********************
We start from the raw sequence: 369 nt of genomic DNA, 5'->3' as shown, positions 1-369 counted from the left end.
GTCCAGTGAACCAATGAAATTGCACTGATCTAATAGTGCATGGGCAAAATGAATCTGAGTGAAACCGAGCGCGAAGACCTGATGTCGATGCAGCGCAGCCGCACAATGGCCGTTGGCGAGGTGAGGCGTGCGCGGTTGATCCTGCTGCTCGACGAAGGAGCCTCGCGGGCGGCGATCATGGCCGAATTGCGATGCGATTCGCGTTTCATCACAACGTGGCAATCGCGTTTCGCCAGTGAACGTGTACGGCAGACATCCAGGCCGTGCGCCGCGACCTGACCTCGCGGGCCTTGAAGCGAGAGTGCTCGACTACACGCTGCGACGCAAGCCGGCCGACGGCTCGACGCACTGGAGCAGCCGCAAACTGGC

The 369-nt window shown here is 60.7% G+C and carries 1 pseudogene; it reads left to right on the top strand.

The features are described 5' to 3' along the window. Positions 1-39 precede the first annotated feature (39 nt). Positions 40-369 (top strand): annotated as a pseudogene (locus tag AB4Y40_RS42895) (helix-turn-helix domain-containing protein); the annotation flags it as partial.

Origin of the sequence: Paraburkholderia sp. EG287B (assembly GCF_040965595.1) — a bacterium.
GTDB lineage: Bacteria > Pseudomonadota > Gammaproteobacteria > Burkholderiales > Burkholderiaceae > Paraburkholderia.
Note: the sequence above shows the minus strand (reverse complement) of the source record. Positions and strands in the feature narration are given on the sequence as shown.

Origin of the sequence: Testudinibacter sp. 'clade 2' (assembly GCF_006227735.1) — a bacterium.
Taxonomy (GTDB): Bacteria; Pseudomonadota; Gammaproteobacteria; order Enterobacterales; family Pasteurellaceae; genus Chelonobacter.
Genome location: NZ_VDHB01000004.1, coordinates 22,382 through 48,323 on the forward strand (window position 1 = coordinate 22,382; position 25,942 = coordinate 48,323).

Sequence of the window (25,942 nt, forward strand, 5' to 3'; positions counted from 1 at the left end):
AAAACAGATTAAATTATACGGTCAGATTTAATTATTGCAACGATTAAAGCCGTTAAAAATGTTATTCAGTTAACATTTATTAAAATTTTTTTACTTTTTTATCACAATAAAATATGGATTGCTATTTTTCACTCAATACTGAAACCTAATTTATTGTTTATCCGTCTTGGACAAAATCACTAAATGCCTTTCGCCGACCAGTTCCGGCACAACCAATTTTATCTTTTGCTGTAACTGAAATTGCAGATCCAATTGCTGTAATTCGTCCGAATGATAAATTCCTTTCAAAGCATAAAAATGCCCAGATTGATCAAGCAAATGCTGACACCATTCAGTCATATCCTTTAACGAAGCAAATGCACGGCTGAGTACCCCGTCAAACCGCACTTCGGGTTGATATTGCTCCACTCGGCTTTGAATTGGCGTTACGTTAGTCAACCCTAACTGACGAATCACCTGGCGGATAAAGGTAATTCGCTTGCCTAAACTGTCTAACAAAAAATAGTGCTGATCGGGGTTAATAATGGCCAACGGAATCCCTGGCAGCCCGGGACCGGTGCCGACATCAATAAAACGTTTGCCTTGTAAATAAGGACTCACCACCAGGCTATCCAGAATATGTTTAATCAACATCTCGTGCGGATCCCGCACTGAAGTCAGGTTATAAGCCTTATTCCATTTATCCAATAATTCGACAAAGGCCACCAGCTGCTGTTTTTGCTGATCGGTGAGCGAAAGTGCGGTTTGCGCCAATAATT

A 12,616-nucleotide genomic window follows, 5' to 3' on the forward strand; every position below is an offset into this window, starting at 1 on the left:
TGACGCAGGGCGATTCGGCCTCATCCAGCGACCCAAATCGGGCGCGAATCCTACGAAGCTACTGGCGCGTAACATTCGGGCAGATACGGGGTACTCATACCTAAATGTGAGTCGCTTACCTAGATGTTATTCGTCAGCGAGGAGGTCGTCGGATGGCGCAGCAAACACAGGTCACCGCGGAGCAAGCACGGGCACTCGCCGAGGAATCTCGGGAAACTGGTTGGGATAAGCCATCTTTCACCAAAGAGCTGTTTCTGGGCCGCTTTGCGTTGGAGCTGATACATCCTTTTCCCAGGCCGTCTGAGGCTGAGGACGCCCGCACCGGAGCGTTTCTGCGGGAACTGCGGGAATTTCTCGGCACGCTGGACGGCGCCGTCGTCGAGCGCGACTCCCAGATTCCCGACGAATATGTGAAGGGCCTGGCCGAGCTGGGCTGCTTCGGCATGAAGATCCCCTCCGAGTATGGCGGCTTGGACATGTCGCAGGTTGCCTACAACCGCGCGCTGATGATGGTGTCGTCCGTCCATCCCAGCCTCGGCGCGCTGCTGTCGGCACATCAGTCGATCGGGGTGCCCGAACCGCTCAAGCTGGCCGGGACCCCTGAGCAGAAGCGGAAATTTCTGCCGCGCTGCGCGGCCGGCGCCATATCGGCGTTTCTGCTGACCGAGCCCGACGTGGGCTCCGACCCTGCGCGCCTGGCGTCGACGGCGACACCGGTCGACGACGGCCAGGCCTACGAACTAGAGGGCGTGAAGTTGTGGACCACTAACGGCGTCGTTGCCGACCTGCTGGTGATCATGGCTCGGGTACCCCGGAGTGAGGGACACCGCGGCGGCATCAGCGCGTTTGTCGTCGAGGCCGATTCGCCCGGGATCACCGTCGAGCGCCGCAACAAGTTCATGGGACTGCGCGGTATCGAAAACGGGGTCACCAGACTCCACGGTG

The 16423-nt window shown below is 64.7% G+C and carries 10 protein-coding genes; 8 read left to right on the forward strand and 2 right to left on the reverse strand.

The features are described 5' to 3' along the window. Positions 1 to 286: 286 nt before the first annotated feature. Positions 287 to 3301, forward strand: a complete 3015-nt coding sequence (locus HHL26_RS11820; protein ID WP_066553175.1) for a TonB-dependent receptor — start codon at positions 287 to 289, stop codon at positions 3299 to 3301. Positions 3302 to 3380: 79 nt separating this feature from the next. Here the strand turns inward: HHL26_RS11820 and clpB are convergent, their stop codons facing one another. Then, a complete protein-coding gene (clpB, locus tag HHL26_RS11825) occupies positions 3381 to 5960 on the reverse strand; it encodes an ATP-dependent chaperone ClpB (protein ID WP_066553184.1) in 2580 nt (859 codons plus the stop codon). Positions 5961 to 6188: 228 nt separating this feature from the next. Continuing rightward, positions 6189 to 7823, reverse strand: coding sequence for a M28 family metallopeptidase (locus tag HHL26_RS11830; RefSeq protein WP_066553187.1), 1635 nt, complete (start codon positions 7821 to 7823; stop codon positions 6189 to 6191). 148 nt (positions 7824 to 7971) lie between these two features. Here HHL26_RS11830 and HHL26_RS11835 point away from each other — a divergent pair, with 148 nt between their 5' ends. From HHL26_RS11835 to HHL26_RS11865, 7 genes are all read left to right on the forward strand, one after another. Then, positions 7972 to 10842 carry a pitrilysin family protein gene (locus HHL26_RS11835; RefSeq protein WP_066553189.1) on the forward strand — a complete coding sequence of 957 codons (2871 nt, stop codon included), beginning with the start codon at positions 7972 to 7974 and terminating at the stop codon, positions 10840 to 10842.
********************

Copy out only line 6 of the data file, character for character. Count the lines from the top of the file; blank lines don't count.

GTDB lineage: Bacteria > Pseudomonadota > Gammaproteobacteria > Burkholderiales > Burkholderiaceae > Paraburkholderia.